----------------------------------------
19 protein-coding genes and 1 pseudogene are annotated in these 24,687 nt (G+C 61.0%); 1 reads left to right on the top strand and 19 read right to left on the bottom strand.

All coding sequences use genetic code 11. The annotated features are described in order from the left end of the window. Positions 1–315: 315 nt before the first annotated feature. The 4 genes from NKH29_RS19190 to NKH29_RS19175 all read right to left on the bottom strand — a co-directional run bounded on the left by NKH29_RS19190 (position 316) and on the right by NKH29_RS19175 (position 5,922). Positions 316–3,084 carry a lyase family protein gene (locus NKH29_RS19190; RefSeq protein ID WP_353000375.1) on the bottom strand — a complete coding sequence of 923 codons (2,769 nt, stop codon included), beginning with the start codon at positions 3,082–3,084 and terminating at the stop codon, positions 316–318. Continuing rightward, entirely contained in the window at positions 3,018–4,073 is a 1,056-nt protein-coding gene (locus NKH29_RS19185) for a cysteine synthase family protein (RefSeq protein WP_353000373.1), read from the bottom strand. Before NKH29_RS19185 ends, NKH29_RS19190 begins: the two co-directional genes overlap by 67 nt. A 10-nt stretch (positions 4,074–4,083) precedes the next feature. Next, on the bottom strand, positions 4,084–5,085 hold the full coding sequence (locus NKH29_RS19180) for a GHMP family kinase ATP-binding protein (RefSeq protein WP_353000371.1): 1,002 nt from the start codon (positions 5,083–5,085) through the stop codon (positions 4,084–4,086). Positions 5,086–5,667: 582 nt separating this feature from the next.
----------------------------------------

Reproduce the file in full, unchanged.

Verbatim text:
19 protein-coding genes and 1 pseudogene are annotated in these 24,687 nt (G+C 61.0%); 1 reads left to right on the top strand and 19 read right to left on the bottom strand.

All coding sequences use genetic code 11. The annotated features are described in order from the left end of the window. Positions 1–315: 315 nt before the first annotated feature. The 4 genes from NKH29_RS19190 to NKH29_RS19175 all read right to left on the bottom strand — a co-directional run bounded on the left by NKH29_RS19190 (position 316) and on the right by NKH29_RS19175 (position 5,922). Positions 316–3,084 carry a lyase family protein gene (locus NKH29_RS19190; RefSeq protein ID WP_353000375.1) on the bottom strand — a complete coding sequence of 923 codons (2,769 nt, stop codon included), beginning with the start codon at positions 3,082–3,084 and terminating at the stop codon, positions 316–318. Continuing rightward, entirely contained in the window at positions 3,018–4,073 is a 1,056-nt protein-coding gene (locus NKH29_RS19185) for a cysteine synthase family protein (RefSeq protein WP_353000373.1), read from the bottom strand. Before NKH29_RS19185 ends, NKH29_RS19190 begins: the two co-directional genes overlap by 67 nt. A 10-nt stretch (positions 4,074–4,083) precedes the next feature. Next, on the bottom strand, positions 4,084–5,085 hold the full coding sequence (locus NKH29_RS19180) for a GHMP family kinase ATP-binding protein (RefSeq protein WP_353000371.1): 1,002 nt from the start codon (positions 5,083–5,085) through the stop codon (positions 4,084–4,086). Positions 5,086–5,667: 582 nt separating this feature from the next.